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Chicago Mayor Issues Emotional Apology Over Video Of Wrongful Police Raid

   DailyWire.com
CHICAGO, IL - APRIL 26: Chicago Mayor-Elect Lori Lightfoot attends the Hamilton: The Exhibition world premiere at Northerly Island on April 26, 2019 in Chicago, Illinois. (Photo by Timothy Hiatt/Getty Images)
Timothy Hiatt/Getty Images

Chicago Mayor Lori Lightfoot issued an emotional apology late last week after Chicago media outlets revealed that the city had gone to court to prevent the release of a Chicago Police Department bodycam video from a botched police raid that took place in early 2019.

Lightfoot apologized personally to social worker Anjanette Young, who found herself naked and in handcuffs after CPD officers burst into her home a year ago.

A confidential police informant reportedly told Chicago cops that Young’s home was home to a known drug dealer and police, who allegedly failed to corroborate the report with a second independent source, executed a warrant against Young’s residence, catching the woman in the shower. Despite Young’s pleas for information, heard on the bodycam footage released last week, police forced Young to stand naked in her living room while they searched.

The drug dealer, it seems, actually lived next door.

Young tried to get a copy of bodycam footage of the incident through a Freedom of Information Act request, but the city of Chicago blocked her at every turn. When a federal judge demanded last week that the city release the video, Chicago city attorneys filed an emergency measure attempting to block the release and also to sanction Young.

“Young filed a FOIA request seeking a copy of the footage in November 2019, but the city denied her request. City officials also resisted turning the video over to Young as part of the lawsuit, until a judge said they had to under seal, according to the Law Department’s filing,” the Chicago Tribune reported.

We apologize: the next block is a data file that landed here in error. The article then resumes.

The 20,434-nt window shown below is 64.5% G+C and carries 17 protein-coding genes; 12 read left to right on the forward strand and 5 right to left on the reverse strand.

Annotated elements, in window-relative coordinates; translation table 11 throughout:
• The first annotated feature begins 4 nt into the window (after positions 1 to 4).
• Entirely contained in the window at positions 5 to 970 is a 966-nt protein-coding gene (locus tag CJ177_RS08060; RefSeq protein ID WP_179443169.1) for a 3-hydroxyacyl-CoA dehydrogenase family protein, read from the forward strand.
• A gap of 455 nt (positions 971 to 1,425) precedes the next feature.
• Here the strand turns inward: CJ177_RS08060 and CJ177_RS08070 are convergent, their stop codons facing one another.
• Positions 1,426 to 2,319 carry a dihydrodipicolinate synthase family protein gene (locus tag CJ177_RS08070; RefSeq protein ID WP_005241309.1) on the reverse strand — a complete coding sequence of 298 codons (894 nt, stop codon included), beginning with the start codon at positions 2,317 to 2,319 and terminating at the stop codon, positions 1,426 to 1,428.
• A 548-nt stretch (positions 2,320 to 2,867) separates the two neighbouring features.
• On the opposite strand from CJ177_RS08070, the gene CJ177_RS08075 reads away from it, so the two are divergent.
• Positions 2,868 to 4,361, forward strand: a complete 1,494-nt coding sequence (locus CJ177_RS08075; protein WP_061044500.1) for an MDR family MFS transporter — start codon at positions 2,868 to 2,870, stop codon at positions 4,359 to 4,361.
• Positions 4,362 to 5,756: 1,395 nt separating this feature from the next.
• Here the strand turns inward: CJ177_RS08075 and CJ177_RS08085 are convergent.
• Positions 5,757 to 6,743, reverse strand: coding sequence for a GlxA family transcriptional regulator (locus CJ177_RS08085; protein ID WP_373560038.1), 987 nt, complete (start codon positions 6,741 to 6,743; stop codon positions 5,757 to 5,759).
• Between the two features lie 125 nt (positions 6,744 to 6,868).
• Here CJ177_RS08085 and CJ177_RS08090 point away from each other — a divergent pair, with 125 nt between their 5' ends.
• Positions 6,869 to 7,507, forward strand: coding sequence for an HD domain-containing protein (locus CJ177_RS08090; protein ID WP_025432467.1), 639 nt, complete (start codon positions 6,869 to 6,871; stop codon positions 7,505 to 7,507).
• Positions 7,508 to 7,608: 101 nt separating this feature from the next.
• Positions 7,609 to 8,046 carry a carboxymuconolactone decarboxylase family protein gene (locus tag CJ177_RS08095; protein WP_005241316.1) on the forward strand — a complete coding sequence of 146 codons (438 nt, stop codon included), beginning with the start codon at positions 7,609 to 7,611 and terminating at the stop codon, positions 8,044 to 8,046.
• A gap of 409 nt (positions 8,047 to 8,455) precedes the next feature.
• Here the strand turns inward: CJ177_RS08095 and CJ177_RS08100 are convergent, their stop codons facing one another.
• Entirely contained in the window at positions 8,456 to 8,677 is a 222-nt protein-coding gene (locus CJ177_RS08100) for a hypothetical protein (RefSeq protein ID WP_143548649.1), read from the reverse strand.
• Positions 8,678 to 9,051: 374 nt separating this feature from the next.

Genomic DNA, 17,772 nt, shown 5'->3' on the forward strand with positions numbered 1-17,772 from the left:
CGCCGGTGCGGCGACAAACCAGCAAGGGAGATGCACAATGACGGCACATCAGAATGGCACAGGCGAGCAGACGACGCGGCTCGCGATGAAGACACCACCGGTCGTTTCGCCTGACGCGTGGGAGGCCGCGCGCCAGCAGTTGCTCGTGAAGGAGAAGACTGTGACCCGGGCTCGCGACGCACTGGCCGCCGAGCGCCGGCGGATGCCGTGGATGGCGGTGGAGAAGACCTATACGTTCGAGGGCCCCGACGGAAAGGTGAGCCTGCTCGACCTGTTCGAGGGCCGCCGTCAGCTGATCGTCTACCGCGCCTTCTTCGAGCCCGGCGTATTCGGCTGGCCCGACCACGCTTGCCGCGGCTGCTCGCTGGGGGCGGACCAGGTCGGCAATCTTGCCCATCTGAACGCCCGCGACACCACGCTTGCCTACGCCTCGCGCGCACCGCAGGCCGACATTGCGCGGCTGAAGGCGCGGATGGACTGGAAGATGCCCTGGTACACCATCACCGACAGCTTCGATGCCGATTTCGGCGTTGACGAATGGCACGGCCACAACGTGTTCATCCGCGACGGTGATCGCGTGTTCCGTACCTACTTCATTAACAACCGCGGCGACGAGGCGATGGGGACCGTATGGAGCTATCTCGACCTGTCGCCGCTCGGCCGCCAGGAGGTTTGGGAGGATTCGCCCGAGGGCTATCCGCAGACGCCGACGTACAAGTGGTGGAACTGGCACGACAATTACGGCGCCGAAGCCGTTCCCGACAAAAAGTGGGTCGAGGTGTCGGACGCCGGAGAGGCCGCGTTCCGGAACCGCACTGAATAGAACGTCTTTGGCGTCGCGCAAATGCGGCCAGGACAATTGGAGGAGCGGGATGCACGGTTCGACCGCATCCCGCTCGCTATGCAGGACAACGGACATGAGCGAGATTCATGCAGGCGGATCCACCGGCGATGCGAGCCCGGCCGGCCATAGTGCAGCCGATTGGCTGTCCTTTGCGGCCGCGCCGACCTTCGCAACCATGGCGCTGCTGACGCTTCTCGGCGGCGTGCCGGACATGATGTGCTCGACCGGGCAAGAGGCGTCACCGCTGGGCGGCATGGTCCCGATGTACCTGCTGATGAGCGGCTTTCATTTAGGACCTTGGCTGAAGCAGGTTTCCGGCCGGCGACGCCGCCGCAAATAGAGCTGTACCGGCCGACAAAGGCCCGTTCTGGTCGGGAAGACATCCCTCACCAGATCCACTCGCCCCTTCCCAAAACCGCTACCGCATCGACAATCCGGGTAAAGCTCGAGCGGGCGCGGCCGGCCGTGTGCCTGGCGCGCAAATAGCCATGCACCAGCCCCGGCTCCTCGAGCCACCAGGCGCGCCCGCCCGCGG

“Lightfoot lawyers objected to providing Young with a copy of the recordings on the raid at her home because they believed it ‘was an attempt to provide the media with the body-worn camera to paint an inaccurate picture of what happened during the subject search warrant,'” the outlet noted. “City lawyers also filed a request to have Young sanctioned for allegedly violating a confidentiality order on the video.”

Lightfoot, who earlier claimed the incident predated her administration and laid the blame for the aggressive litigation at the feet of the city’s Law Department, reversed course late last week and apologized for the incident and the subsequent court battle.

“I want to tell Ms. Young (that) I am deeply sorry and troubled that her home was invaded, and that she had to face the humiliation and trauma that she suffered. That is just not right,” Lightfoot said.  “It simply should not have happened. And I will make sure that there is full accountability for what took place.”

She did say she was “blindsided” by the Law Department’s strategy, however.

“Filing a motion against a media outlet to prevent something from being published is something that should rarely if ever happen,” Lightfoot said. “And had I been advised that this was in the works, I would have stopped it in its tracks.”

Chicago’s city government has a history of restricting access to potentially problematic videos. Under Mayor Rahm Emanuel, the city worked to keep bodycam footage of a police-involved shooting under wraps. That video showed teenager Laquan McDonald being shot 16 times by a CPD officer. That officer was later found guilty of murder.

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